Tuesday, June 27, 2006
Click here for pictures of camp.
Admitedly, I was a bit pessimistic going into the whole matter. The songs were fluff. I thought the raising and lowering of the flag, accompanied by the pledge of allegiance, was inappropriate for Bible Camp. Oh ... and I was teaching kids and not women.
I'm ashamed of my nasty attitude. But ... it only lasted the first afternoon. After I began leading the kids' Missions Session, I was energized and gung ho to be used of God to reach these kids by living and speaking the Gospel in front of them.
While the girls were at craft time, I had the boys.
Seeing how the World Cup was being played in Germany (my home), I decided to use the World Cup and Soccer as my themes.
I split the boys up into two teams, had them choose a country and a fan cheer for when their team scores a goal.
Some of the countries/cheers they came up with:
South Korea - Kimchi Kimchi Goal Goal Goal
Mexico - Taco!
Italy - SpaghetiOH!
China - Shout to the Lord (the girls were trying to spiritual about it all)
Madegascar - Lemur! (I like to move it move it!)
Then I took them out to the basketball court.
What do we need to play soccer?
The kids named all sorts of things ... often shouting that a ball was needed (a plea I faithfully ignored) ... We essentially had everything we needed (except the ball) and I had half the kids on the field and the other half playing the part of the fans. Finally, it was to play.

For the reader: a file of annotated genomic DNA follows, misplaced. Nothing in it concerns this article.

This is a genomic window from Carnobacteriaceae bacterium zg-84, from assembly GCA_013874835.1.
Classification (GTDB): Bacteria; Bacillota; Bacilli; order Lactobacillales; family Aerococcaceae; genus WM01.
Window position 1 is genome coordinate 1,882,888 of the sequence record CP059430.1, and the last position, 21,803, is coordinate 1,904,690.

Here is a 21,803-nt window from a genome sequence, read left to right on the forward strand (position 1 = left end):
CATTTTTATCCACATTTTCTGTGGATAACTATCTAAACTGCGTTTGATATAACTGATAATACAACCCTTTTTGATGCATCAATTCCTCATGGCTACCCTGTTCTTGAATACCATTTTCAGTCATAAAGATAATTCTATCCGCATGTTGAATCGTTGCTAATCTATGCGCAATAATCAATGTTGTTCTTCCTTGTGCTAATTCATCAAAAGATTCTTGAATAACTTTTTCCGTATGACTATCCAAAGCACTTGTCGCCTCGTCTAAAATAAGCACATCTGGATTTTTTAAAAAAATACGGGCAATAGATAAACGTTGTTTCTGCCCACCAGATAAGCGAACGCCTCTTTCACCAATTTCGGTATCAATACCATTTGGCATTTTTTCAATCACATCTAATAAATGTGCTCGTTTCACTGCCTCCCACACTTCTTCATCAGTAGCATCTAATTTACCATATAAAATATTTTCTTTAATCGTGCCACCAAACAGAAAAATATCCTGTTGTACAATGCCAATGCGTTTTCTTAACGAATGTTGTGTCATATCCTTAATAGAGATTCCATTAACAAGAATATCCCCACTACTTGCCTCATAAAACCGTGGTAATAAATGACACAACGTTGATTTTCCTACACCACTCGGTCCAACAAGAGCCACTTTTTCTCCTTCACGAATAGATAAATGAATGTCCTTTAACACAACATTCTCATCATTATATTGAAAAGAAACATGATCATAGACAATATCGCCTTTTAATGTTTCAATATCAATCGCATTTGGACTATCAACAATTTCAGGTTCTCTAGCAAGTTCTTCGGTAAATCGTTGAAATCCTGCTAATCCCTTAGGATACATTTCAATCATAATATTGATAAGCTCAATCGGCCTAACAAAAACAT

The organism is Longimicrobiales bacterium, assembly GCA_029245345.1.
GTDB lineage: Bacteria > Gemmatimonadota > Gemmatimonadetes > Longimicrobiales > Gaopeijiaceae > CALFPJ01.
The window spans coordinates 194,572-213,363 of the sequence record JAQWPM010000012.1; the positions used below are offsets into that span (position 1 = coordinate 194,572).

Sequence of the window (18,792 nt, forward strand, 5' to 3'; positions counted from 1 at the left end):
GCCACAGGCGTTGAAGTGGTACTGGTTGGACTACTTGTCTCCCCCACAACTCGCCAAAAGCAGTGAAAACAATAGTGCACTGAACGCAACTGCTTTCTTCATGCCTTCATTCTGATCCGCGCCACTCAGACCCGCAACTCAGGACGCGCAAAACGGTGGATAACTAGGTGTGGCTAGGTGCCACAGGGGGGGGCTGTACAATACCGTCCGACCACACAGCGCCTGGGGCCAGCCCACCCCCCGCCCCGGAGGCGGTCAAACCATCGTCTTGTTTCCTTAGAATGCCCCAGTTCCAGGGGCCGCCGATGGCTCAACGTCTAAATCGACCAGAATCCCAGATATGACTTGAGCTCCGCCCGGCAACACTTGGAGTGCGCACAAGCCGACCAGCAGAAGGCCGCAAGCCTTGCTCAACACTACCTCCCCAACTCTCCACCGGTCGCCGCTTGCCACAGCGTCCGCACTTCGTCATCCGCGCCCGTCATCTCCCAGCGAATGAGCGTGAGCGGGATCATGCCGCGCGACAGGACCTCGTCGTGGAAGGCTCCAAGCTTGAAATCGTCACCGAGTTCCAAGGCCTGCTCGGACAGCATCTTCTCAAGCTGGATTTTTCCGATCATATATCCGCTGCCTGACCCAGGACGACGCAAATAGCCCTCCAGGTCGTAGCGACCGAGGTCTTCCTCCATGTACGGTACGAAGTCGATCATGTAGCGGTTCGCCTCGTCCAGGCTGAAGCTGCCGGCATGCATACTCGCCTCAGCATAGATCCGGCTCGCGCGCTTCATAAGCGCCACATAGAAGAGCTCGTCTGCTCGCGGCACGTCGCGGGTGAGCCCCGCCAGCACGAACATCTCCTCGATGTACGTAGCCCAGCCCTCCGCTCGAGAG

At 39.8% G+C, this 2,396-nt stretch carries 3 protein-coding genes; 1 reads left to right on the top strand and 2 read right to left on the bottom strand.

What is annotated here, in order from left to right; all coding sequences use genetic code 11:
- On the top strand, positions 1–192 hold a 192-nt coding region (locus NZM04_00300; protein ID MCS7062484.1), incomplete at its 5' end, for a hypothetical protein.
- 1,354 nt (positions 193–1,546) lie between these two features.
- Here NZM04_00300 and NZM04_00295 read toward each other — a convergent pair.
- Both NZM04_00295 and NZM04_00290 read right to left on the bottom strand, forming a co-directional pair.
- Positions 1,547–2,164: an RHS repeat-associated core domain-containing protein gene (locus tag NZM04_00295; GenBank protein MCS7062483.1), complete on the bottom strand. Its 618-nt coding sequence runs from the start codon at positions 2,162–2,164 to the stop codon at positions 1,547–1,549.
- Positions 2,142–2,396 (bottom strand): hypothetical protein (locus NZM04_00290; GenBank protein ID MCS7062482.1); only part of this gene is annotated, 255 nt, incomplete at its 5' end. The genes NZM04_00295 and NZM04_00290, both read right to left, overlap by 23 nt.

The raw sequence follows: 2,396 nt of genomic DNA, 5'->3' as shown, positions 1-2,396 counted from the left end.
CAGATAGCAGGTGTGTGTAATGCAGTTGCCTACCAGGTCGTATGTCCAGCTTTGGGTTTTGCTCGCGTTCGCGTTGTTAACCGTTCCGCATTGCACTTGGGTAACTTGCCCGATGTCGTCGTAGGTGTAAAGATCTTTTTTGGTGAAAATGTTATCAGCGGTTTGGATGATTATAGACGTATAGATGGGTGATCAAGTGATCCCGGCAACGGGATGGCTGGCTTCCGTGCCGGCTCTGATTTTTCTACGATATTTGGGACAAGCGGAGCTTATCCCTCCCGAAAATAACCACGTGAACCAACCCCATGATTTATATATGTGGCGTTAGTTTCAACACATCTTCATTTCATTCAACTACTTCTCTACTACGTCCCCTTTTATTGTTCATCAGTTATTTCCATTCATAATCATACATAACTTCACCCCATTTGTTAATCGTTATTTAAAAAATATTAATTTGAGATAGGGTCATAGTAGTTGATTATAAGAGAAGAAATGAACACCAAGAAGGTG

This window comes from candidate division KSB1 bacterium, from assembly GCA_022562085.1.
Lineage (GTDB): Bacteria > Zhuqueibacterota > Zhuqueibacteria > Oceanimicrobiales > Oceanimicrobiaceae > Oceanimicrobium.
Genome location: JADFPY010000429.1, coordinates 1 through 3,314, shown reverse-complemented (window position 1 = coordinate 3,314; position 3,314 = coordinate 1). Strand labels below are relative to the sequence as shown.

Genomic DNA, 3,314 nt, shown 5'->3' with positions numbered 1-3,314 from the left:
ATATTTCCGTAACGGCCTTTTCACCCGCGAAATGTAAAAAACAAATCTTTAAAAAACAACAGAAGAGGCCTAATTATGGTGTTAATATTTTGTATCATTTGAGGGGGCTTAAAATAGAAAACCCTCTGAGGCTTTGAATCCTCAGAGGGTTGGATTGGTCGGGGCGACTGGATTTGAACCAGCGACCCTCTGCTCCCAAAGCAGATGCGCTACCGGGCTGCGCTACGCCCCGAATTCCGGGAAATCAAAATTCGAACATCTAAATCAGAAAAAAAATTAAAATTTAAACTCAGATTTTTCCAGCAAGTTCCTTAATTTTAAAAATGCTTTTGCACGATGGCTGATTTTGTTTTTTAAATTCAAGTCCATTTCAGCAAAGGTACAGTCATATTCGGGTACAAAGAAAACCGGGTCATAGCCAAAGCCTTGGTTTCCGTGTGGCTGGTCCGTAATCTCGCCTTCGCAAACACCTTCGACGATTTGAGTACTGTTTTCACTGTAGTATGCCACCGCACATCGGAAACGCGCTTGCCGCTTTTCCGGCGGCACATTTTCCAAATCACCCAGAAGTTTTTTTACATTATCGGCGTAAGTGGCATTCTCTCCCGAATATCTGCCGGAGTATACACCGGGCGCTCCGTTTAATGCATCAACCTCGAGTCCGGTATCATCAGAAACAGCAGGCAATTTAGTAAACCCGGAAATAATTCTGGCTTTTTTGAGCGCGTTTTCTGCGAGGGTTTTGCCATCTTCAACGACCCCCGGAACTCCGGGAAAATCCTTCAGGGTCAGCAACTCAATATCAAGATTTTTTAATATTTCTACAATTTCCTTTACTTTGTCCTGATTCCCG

"But, Kious! We don't have a ball!"
Smack forehead ... "Ha ha ... silly me ... um, let's see ..." Looking around all I had was a water bottle. "Here! Play with this!"
The kids kicked the water bottle around for a bit ... continuing even when the thing exploded after a particularly mighty kick, spraying water into one little boy's face ... eh, it was hot outside. No biggie!
After a couple of minutes, we headed back to the chapel.
"There are some areas of the world where children are too poor to buy a soccer ball. But that doesn't stop them from playing a sport they love. The find other things to make do, like a tin can, for example."
I had the children look up the following verses followed by a discussion:
11 Not that I am speaking of being in need, for I have learned in whatever situation I am to be content. 12 I know how to be brought low, and I know how to abound. In any and every circumstance, I have learned the secret of facing plenty and hunger, abundance and need.
I then asked them to help me make a list of things that they LOVED about the United States.
Pizza, Hot Dogs, Movies, English, Family, Electricity, etc.
"Now, imagine you're a missionary kid in a completely different country. It's so easy for missionaries to be sad and miss the things back in their home country. How would you feel if you didn't have these things we listed over here?"
"Exactly, but if we are to be like Paul and be content (by this time the word had been defined), what can we do so that we are not focussing on what we don't have and being thankful for what God has given us?"
"You can learn the language!"
"You can eat that country's food and learn to like it just as much as you like pizza!"
etc ... the kids were brilliant.
We ended the session by reading the lesson out loud together.
"Be thankful for what God has blessed you with and do not focus on what you do not have."